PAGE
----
Ward Room
Covering Chicago's nine political influencers

In Politics, Sox Win!

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In Politics, Sox Win!
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It’s Opening Day here in Chicago. The White Sox are hosting the Indians at 1:05 p.m., while the Cubs are in Atlanta. That means it’s time to look at a phenomenon that has been torturing Cubs Nation for an entire century: why Sox fans are better politicians than Cub fans.

It all started with the greatest Chicago politician of them all, Richard J. Daley, who lived in a bungalow just a few blocks from Sox Park, as it was called then, and still is, regardless of how much U.S. Cellular paid for the naming rights.

“He likes White Sox games, fishing and parades,” Mike Royko once wrote of the mayor’s greatest joys in life.

Daley was a busy man, so he often bonded with his sons in the box seats, asking them about their schoolwork between pitches. When the Sox won the pennant in 1959, Daley’s fire commissioner sounded the city’s air raid sirens.

Richard M. Daley has proudly carried on the family tradition of White Sox fandom. A season ticket holder, he posed for a magazine cover in a Sox hat, and even appeared in a team ad, holding up a “bunt” sign from his seat.

Barack Obama is a Sox fan, too. During the presidential campaign, he followed games on his BlackBerry, and he wore a Sox jersey with his baggy jeans when he threw out the first pitch at last year’s All-Star game. He even called Mark Buehrle last summer to congratulate the pitcher on his perfect game. In the tradition of the fan who brought a “Yuppie Scum Go Back to Wrigley” sign to Sox Park, Obama trashed the Cubs’ dilettante fans and their toy ballpark.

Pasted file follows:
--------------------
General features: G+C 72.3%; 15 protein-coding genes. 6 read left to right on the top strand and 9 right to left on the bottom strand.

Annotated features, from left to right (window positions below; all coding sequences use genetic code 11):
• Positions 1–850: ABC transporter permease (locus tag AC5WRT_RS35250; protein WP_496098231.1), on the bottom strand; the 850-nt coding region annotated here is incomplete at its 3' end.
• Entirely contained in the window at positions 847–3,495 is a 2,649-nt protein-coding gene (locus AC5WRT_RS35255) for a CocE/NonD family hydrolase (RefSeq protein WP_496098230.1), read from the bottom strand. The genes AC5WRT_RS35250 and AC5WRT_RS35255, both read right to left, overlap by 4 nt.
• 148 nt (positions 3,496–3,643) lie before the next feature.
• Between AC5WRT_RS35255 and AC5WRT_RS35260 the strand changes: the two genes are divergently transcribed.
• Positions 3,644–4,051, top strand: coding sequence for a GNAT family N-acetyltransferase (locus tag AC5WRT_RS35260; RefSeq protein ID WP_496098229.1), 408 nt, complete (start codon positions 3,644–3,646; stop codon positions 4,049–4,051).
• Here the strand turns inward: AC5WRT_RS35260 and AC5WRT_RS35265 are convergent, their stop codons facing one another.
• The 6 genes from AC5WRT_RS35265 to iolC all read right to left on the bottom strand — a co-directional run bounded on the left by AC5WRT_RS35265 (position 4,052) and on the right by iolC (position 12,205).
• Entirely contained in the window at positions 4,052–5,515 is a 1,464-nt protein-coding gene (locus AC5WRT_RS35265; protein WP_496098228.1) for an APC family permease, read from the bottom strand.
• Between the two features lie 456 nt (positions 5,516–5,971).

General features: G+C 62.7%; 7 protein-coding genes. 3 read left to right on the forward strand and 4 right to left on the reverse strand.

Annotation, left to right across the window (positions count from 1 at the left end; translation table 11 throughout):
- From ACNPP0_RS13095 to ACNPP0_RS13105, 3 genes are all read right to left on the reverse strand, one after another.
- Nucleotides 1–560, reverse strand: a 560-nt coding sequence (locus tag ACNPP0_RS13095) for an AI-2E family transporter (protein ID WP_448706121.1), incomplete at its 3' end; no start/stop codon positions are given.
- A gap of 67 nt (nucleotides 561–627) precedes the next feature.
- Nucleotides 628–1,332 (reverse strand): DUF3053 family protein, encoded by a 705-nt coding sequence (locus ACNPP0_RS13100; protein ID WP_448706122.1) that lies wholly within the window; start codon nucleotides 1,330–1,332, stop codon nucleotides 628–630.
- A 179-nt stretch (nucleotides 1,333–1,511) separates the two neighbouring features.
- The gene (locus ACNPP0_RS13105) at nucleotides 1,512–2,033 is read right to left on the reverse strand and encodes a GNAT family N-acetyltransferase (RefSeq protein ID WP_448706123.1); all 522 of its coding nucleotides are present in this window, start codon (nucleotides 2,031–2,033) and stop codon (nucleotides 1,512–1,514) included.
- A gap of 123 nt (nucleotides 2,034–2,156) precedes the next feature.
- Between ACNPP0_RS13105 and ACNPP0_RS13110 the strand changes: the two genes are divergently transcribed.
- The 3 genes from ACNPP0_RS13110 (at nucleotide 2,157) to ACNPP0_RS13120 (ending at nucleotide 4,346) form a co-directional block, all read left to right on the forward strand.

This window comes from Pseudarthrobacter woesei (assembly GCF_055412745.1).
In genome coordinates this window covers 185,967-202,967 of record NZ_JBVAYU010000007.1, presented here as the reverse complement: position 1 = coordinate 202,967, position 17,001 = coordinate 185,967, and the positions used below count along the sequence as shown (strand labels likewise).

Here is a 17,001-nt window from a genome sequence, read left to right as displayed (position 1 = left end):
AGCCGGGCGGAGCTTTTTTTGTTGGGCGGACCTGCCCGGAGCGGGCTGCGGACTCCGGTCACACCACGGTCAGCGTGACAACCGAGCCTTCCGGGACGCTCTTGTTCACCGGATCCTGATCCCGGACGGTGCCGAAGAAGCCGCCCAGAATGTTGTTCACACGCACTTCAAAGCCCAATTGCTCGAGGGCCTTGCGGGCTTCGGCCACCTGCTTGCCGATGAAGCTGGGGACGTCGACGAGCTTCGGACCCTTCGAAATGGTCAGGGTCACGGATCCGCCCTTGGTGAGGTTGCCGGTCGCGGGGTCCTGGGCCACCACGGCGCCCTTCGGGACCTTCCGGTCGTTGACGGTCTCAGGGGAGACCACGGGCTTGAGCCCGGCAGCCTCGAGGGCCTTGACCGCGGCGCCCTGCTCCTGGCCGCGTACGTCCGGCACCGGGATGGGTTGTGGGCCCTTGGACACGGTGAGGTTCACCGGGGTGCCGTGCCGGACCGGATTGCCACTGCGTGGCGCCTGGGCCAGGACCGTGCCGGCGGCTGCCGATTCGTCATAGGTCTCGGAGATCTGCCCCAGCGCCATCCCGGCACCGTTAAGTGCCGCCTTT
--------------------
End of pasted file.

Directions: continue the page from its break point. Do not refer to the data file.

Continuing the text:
“You go to Wrigley Field, you have a beer, beautiful people up there,'“ Obama told ESPN. “People aren’t watching the game. It’s not serious. White Sox, that’s baseball. South Side.”

Attorney General Lisa Madigan had a go at Obama over that, promising that Cub fans would have “the last laugh.” As a state senator, Madigan represented Wrigley Field. But her father, House Speaker Michael Madigan, is the real power in that family, and as a Southwest Sider, he’s a White Sox fan, with primo seats at the Cell.

If you need any more proof that Sox fans rule in politics, just look at Rod Blagojevich and Pat Quinn. During Blagojevich’s first year as a Cub-fan governor, he declared he would never offer executive clemency to Steve Bartman, and offered to get the pennant-wrecker into the witness protection program. Blago once told The Sporting News he wouldn’t wear a Sox hat “even if they won the World Series.”

On the other hand, Blagojevich tried to order the Illinois Financing Authority to withhold any help from the Cubs unless the team’s then-owners, the Chicago Tribune, fired writers who were editorializing for his impeachment. That was one of the charges leveled against Blagojevich by U.S. Attorney Patrick Fitzgerald. As a result, Blagojevich was impeached, and replaced by Lt. Gov. Quinn -- a White Sox fan.

Sox win! Sox win! Sox win!

(We won’t even talk about Sen. Dick Durbin. He grew up in East St. Louis, as a Cardinals fan. Cubs vs. Cards -- that’s an argument for Central Illinois.)

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